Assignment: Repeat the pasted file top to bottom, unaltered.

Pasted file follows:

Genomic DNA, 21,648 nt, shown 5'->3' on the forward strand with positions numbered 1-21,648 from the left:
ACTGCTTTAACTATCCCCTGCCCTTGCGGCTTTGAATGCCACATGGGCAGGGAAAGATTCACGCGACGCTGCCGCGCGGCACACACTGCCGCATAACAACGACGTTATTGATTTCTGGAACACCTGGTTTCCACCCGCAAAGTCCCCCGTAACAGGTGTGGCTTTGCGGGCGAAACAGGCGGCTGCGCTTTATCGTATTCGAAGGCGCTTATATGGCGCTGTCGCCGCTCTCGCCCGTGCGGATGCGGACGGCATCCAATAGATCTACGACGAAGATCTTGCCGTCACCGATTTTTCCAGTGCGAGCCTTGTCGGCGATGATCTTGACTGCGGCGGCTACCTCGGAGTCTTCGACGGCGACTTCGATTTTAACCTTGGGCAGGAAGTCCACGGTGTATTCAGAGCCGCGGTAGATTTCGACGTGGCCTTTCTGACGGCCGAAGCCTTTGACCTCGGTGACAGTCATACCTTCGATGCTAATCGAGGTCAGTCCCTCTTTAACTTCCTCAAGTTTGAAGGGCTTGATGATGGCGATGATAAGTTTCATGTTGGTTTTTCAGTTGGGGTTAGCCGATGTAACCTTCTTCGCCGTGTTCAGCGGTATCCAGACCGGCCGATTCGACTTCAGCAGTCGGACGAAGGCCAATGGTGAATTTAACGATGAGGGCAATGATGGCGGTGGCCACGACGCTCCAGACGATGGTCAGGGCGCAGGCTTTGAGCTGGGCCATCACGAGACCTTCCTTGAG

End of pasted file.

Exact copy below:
Genomic DNA, 21,648 nt, shown 5'->3' on the forward strand with positions numbered 1-21,648 from the left:
ACTGCTTTAACTATCCCCTGCCCTTGCGGCTTTGAATGCCACATGGGCAGGGAAAGATTCACGCGACGCTGCCGCGCGGCACACACTGCCGCATAACAACGACGTTATTGATTTCTGGAACACCTGGTTTCCACCCGCAAAGTCCCCCGTAACAGGTGTGGCTTTGCGGGCGAAACAGGCGGCTGCGCTTTATCGTATTCGAAGGCGCTTATATGGCGCTGTCGCCGCTCTCGCCCGTGCGGATGCGGACGGCATCCAATAGATCTACGACGAAGATCTTGCCGTCACCGATTTTTCCAGTGCGAGCCTTGTCGGCGATGATCTTGACTGCGGCGGCTACCTCGGAGTCTTCGACGGCGACTTCGATTTTAACCTTGGGCAGGAAGTCCACGGTGTATTCAGAGCCGCGGTAGATTTCGACGTGGCCTTTCTGACGGCCGAAGCCTTTGACCTCGGTGACAGTCATACCTTCGATGCTAATCGAGGTCAGTCCCTCTTTAACTTCCTCAAGTTTGAAGGGCTTGATGATGGCGATGATAAGTTTCATGTTGGTTTTTCAGTTGGGGTTAGCCGATGTAACCTTCTTCGCCGTGTTCAGCGGTATCCAGACCGGCCGATTCGACTTCAGCAGTCGGACGAAGGCCAATGGTGAATTTAACGATGAGGGCAATGATGGCGGTGGCCACGACGCTCCAGACGATGGTCAGGGCGCAGGCTTTGAGCTGGGCCATCACGAGACCTTCCTTGAG